Surprise! We’re launching a community testnet to test out the various tweaks and changes since JoshNet!
We have moved from storing the chunks in memory to storing them onto the disk. You can view the chunks at
We have other fixes which drastically reduces the memory usage by preventing concurrent dialling among peers and by replicating only when there is a churn in the close group. Also, we have revised our strategy for populating the node’s Routing Table, eliminating the need for random network look-ups.
There are 100 nodes running currently and each should have capacity of ~5.5 GB.
Note: please don’t try to join the network with a home node as it will screw things up. Cloud nodes only this time.
The goal of this testnet is to:
- Ensure nodes are successfully connecting to peers, which can be validated by examining log activity.
- Verify the disk-backed DataStore is working as intended.
- Find potential causes of memory spikes, if any.
To connect to the
DiskNet, we should set the network address using the
SAFE_PEERS env variable or use the
--peer= argument. Use any of the following address to connect to the network,
export SAFE_PEERS=/ip4/18.104.22.168/udp/12000/quic-v1/p2p/12D3KooWGxWnfChkZTLTqFCkDMafTkpteBvSdJd3bYdA29q3H7GB # fall-back addresses /ip4/22.214.171.124/udp/12000/quic-v1/p2p/12D3KooWBqsnvR5R4d7xn8ZPUX8skuYvXnJbsf6VPR729qEi9JZU /ip4/126.96.36.199/udp/12000/quic-v1/p2p/12D3KooWBsWbQPhZYCJgCDn4iYqk8AArnmPrkzUBcEzDYkAjR3md /ip4/188.8.131.52/udp/12000/quic-v1/p2p/12D3KooWFr9Df8o8tpj2WZvfUU4p3xsTteYdEsi26rwBmwBvjSDF
Using the Client
To put/get files you’ll need to use the
safe client. Which you can grab for your platform from GitHub. Once you have the client, you need to either set the
SAFE_PEERS environmental variable or use the
--peers= argument with any of the above network addresses
Now to upload a directory/file to the network, use the following command:
# using the SAFE_PEERS variable export SAFE_PEERS=/ip4/184.108.40.206/udp/12000/quic-v1/p2p/12D3KooWGxWnfChkZTLTqFCkDMafTkpteBvSdJd3bYdA29q3H7GB safe files upload -- <path> # alternatively using the --peers argument. It should be set during each command safe --peer=/ip4/220.127.116.11/udp/12000/quic-v1/p2p/12D3KooWGxWnfChkZTLTqFCkDMafTkpteBvSdJd3bYdA29q3H7GB files upload -- <path>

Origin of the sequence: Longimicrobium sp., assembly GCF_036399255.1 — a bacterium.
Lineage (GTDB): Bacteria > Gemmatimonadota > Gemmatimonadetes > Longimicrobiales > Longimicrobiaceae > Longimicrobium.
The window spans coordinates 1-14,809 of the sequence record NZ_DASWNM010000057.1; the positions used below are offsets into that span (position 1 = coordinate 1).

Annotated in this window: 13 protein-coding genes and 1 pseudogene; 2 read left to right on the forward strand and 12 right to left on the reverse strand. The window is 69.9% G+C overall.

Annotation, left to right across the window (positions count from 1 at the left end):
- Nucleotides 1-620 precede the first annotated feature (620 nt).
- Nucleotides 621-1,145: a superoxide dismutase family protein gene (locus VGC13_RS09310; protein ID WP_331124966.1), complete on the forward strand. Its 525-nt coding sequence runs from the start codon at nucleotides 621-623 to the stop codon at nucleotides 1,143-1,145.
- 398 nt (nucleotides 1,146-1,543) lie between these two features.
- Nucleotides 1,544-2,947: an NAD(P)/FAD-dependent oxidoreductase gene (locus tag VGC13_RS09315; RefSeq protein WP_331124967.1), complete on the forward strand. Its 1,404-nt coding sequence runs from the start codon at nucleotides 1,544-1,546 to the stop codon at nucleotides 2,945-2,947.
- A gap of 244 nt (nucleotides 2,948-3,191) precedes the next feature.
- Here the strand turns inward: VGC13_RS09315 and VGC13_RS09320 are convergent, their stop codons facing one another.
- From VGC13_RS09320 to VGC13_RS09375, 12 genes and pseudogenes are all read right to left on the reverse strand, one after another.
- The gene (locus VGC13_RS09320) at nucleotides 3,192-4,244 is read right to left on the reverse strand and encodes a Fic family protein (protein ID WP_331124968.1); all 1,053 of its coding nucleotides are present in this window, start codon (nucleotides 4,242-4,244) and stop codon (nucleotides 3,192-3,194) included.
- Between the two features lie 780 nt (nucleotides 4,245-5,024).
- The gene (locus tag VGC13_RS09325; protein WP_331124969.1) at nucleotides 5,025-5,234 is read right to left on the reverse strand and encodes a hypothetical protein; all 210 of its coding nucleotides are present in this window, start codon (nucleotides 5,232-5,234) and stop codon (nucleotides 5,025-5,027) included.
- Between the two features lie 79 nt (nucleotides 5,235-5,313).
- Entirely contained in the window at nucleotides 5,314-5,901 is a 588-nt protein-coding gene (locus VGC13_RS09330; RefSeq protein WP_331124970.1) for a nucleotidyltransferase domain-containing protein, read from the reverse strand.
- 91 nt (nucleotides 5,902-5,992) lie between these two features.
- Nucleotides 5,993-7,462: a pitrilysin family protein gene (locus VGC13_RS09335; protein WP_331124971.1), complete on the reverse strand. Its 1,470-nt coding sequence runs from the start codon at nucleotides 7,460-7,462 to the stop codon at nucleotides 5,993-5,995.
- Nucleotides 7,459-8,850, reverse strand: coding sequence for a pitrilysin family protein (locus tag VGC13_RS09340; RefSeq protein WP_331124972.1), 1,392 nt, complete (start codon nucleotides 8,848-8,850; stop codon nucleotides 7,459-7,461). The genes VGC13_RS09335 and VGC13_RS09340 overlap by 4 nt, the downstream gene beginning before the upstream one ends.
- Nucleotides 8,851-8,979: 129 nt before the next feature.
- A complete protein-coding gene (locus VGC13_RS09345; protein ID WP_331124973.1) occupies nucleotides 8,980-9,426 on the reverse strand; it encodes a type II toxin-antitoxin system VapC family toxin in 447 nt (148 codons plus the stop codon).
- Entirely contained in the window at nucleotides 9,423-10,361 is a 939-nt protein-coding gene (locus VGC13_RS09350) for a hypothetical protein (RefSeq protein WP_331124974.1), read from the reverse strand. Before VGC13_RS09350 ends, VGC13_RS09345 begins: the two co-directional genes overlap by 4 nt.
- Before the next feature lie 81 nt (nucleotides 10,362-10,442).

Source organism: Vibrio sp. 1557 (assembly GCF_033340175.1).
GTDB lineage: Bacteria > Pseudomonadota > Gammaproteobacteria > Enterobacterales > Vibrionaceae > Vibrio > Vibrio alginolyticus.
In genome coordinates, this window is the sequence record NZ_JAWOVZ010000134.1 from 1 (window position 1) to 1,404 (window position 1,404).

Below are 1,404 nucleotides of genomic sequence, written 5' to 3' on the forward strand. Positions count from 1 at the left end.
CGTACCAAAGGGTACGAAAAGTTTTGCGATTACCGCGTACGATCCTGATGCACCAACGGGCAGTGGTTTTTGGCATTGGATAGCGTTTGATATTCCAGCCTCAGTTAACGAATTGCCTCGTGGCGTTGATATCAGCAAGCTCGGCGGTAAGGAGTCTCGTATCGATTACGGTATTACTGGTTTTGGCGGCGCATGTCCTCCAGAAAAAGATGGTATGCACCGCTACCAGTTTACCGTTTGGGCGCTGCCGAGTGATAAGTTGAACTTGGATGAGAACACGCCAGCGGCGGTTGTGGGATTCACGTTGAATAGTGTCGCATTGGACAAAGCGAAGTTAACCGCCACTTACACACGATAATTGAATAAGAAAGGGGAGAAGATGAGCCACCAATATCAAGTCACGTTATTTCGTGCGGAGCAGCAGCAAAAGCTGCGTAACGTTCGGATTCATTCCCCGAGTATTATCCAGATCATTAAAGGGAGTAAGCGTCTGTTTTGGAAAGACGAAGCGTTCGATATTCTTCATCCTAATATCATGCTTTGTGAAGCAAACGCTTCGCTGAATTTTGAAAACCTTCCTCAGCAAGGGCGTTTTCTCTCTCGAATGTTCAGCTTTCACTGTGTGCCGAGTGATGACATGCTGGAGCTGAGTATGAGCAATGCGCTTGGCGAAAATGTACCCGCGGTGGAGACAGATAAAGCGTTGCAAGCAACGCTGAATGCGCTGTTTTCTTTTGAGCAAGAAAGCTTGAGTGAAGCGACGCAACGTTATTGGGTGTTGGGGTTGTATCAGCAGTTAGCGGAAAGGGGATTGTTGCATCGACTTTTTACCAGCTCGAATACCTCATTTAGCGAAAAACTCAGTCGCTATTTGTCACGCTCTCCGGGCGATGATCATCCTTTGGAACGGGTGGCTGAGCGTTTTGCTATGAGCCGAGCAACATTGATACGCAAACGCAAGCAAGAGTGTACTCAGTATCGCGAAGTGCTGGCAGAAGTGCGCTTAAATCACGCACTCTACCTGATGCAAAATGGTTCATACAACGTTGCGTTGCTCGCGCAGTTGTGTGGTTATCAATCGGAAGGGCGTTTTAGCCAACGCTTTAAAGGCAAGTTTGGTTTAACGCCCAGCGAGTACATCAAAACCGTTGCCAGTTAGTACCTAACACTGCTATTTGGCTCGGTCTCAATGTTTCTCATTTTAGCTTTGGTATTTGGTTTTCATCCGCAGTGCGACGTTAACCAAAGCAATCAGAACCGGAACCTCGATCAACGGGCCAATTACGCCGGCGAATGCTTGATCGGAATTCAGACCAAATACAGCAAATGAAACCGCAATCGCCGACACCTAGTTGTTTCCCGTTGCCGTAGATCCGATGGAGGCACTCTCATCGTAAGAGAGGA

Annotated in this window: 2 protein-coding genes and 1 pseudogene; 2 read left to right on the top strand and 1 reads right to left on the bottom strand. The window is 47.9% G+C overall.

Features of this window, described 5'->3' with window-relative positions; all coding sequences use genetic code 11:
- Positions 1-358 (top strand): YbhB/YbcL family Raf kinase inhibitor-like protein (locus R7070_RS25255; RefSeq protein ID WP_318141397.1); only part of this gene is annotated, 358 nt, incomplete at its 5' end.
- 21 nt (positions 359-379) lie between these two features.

The file-addresses of the content you’ve uploaded are saved locally and are used to enable automatic downloads. Use the following command to download them back to the
To download the content you’ve just uploaded:
$ safe files download
How to share files and download them?
When you upload you will also see, for example:
Successfully stored file "testnet.exe" to 332f45ae9482a8e03b5d5579f15fd9c8806fe4a2b30da2bc6e5ebb9a98fe4095
This wee hex string allows you to easily share files (without having to have the addresses locally).
safe files download -- testnet.exe 332f45ae9482a8e03b5d5579f15fd9c8806fe4a2b30da2bc6e5ebb9a98fe4095
(here you can change the target filename (i.e. testnet.exe) to whatever you want.)
Running a Node
The node (safenode binaries) connects to the Network similarly to the client, by passing the network address of any other public node. Use the
SAFE_PEERS env variable or
--peers arg as mentioned here to connect to the Network. It also needs a directory specified for the data it stores. And it’s a good idea to keep the logs in a directory.
$ safenode --root-dir=/tmp/safenode --log-dir=/tmp/safenode
Full NAT traversal is still a WIP and the node should be publicly visible for the other nodes to connect to it. Therefore it probably won’t work behind a home router yet.
So please don’t try to join with a home node as it will screw things up. Cloud nodes only for now.